|HOW TO SAVE A LIFE
Little, Brown Books for Young Readers
It's no secret that I'm a huge Sara Zarr fan. Sweethearts is one of my all-time favorite books and Zarr is such a great writer, so I went into How to Save A Life with some expectations. I was eager to see how Zarr would handle a split-POV novel and the answer is: wonderfully. Jill (sarcastic, grieving, withdrawn, angry) and Mandy (desperate, naive, strong in a surprising sort of way) are such different characters with noticeably distinct voices. While Jill has a mom, a stable home, friends, and a somewhat-steady boyfriend, Mandy comes from a very different world and grew up following her mother from boyfriend to boyfriend and never developed many (or any, it seems) friendships. Because of this Mandy, though nearly 19 years old, seems quite young. Her entire view of the world up until this point has been shaped by her mother, whose opinions on how she should look and act are dictated entirely by what she thinks will attract a man. (Mandy's mother, for this and other reasons, goes down in the "Worst Fictional Mothers Ever" hall of fame.)
Jill, on the other hand, is headstrong and often harsh. When her dad was around she had someone to keep her balanced; their personalities were very much alike and he understood her more than her mother does. Without him, it's hard for Jill to remain the person she was, the person he always helped her to be. This was heartbreaking and her grief and struggle comes through so vividly in a couple of scenes. However, for one reason or another it was difficult to really get a grasp of Jill's emotions for much of the book, and while I now suspect this was probably intentional -- because Jill herself is so intent on pushing away her feelings -- when I was reading the book it bothered me.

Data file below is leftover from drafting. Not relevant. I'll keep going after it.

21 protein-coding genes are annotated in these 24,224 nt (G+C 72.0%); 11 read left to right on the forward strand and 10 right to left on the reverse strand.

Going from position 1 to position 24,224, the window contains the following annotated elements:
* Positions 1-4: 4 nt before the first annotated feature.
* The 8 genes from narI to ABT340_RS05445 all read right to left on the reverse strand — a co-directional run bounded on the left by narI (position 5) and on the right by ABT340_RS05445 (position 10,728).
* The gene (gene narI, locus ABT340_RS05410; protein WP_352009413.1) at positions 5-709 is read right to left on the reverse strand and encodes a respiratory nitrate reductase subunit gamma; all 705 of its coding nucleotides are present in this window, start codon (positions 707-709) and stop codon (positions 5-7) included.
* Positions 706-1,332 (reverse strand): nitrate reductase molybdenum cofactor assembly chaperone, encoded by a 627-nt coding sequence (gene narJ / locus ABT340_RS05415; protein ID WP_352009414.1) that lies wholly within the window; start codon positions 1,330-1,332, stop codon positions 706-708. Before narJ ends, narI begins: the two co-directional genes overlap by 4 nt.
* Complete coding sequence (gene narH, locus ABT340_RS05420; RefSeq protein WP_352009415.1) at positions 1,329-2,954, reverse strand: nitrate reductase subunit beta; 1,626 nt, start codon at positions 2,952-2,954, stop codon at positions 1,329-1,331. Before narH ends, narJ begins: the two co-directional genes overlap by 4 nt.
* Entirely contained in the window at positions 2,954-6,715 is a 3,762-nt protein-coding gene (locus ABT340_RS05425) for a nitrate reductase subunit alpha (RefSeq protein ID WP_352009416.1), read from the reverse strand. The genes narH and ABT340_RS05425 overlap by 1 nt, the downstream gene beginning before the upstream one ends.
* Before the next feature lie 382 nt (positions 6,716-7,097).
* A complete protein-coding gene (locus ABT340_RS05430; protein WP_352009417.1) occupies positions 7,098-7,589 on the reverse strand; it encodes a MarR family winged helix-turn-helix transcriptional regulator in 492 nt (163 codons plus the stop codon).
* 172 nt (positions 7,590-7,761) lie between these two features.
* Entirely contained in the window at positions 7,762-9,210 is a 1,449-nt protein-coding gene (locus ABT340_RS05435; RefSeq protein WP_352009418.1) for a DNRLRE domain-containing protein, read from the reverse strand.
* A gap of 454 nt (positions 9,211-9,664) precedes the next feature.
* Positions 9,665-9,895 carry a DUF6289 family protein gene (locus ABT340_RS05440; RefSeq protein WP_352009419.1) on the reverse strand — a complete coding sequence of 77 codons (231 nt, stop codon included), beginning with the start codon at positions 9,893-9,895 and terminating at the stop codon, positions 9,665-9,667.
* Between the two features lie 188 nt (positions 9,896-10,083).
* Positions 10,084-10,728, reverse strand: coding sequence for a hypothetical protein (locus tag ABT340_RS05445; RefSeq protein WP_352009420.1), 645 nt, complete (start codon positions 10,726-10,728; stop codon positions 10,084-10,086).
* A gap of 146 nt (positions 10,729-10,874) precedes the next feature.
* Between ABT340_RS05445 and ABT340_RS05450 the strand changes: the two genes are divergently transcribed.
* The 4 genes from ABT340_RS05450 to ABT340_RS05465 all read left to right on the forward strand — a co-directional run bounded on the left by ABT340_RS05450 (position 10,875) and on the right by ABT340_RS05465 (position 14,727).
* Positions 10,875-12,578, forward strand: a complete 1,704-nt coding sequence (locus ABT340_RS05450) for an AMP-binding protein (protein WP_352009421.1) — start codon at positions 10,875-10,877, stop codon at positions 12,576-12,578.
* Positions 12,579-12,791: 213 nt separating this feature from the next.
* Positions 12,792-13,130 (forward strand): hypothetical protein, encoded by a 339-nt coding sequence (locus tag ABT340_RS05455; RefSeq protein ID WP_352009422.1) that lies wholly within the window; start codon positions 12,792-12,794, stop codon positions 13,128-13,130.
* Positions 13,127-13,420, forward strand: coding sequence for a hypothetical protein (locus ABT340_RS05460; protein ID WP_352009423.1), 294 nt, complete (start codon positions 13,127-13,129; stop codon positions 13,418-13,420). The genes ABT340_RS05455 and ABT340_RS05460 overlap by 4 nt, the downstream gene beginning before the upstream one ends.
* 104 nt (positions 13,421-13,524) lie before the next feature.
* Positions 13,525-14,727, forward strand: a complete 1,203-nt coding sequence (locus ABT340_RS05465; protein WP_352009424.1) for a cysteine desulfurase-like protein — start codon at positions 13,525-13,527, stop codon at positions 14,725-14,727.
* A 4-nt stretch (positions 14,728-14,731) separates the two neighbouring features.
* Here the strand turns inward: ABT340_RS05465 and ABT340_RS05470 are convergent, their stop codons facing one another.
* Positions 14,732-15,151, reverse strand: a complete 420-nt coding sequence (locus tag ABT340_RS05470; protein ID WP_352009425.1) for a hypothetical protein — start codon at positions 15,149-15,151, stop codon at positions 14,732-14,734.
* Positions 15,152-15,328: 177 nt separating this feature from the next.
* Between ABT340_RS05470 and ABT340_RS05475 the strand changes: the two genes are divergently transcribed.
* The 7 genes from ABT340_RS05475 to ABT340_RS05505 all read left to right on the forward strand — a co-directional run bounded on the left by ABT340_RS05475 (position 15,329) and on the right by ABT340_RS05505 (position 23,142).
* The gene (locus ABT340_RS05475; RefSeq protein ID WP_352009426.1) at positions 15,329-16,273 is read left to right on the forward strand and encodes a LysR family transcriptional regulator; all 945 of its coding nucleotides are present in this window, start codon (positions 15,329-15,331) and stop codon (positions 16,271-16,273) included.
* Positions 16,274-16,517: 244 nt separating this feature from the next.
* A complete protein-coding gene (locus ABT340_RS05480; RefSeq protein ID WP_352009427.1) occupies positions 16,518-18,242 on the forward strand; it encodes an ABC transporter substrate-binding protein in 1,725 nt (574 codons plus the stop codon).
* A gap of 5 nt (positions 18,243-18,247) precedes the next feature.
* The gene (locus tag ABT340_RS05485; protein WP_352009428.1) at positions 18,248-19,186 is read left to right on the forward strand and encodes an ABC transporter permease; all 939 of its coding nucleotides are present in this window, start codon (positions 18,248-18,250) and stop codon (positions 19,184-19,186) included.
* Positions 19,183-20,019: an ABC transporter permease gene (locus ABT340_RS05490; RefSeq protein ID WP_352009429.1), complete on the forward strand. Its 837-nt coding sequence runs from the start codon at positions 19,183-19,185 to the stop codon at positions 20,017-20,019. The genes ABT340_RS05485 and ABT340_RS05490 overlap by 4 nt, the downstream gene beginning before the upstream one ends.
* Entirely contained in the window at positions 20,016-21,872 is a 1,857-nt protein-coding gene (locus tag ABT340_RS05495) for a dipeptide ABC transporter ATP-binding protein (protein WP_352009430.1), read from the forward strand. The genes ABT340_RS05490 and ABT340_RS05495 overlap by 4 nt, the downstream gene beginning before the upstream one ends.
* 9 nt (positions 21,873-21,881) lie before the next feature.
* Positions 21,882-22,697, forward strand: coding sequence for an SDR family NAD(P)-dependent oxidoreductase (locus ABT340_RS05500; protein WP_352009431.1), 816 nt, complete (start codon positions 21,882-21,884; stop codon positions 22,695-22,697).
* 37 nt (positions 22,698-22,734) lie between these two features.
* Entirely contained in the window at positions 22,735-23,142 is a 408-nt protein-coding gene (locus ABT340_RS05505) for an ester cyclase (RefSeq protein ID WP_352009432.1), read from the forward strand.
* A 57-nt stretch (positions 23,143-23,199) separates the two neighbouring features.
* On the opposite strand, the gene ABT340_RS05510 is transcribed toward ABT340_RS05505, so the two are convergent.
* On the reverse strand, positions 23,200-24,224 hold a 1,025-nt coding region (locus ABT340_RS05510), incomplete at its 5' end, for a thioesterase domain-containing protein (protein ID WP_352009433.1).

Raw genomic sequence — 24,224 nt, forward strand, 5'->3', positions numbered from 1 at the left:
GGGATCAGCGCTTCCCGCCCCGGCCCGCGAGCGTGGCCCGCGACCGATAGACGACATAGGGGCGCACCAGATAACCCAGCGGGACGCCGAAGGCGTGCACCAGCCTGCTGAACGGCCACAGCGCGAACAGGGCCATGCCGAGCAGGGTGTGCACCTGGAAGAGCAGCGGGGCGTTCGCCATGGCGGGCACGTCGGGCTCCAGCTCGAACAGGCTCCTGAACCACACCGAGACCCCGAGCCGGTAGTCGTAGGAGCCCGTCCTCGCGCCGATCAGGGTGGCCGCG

There are a number of romantic interests here and they rarely follow the expected path. Jill's on/off boyfriend, Dylan, served as a foil to her many times throughout the book and was quite possibly my favorite character in the novel while Mandy's inner turmoil about the father of her baby is an added dimension of complication here. Likewise the feelings between Jill, Mandy, and Jill's mother (Robin) are so complex and so true; their relationships start out formal and sometimes antagonistic and then grow into something truly beautiful and so real.
The ending of this novel is also worth mentioning. It would be so easy for the events of the last few chapters to come across as cheesy or unrealistic, but the build-up is so fantastic that it works. It works perfectly. I wasn't always sure, at certain points during this novel, how much I really liked it. It sometimes felt as if the story was bobbing along without much to keep it anchored and certain elements (Jill's grief, for example) seemed underused or relegated to the sidelines. However, in the last fourth of the novel everything I wasn't sure about came together and it came together so incredibly well. This is a book that takes a while to really sink in and gives you plenty to think about. It's a story of family, loss, and new life, but more than anything it's a book about love. All types, from family to romantic to friendship to those difficult-to-name types of love that Zarr writes so well.